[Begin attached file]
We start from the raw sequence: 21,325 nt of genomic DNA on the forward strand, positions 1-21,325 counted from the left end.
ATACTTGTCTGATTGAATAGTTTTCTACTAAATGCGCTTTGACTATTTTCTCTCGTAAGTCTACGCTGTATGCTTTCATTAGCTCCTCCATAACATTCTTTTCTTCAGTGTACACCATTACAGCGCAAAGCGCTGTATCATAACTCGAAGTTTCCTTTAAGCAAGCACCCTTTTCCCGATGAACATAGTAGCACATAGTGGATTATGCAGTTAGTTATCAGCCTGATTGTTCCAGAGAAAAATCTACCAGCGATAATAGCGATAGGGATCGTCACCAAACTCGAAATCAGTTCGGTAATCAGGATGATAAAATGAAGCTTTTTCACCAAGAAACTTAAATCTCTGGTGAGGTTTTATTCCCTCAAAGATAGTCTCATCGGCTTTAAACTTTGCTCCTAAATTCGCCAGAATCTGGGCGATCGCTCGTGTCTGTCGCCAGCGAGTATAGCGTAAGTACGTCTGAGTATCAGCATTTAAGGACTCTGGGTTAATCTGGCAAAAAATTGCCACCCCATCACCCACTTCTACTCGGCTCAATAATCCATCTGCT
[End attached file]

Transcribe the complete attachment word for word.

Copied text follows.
We start from the raw sequence: 21,325 nt of genomic DNA on the forward strand, positions 1-21,325 counted from the left end.
ATACTTGTCTGATTGAATAGTTTTCTACTAAATGCGCTTTGACTATTTTCTCTCGTAAGTCTACGCTGTATGCTTTCATTAGCTCCTCCATAACATTCTTTTCTTCAGTGTACACCATTACAGCGCAAAGCGCTGTATCATAACTCGAAGTTTCCTTTAAGCAAGCACCCTTTTCCCGATGAACATAGTAGCACATAGTGGATTATGCAGTTAGTTATCAGCCTGATTGTTCCAGAGAAAAATCTACCAGCGATAATAGCGATAGGGATCGTCACCAAACTCGAAATCAGTTCGGTAATCAGGATGATAAAATGAAGCTTTTTCACCAAGAAACTTAAATCTCTGGTGAGGTTTTATTCCCTCAAAGATAGTCTCATCGGCTTTAAACTTTGCTCCTAAATTCGCCAGAATCTGGGCGATCGCTCGTGTCTGTCGCCAGCGAGTATAGCGTAAGTACGTCTGAGTATCAGCATTTAAGGACTCTGGGTTAATCTGGCAAAAAATTGCCACCCCATCACCCACTTCTACTCGGCTCAATAATCCATCTGCT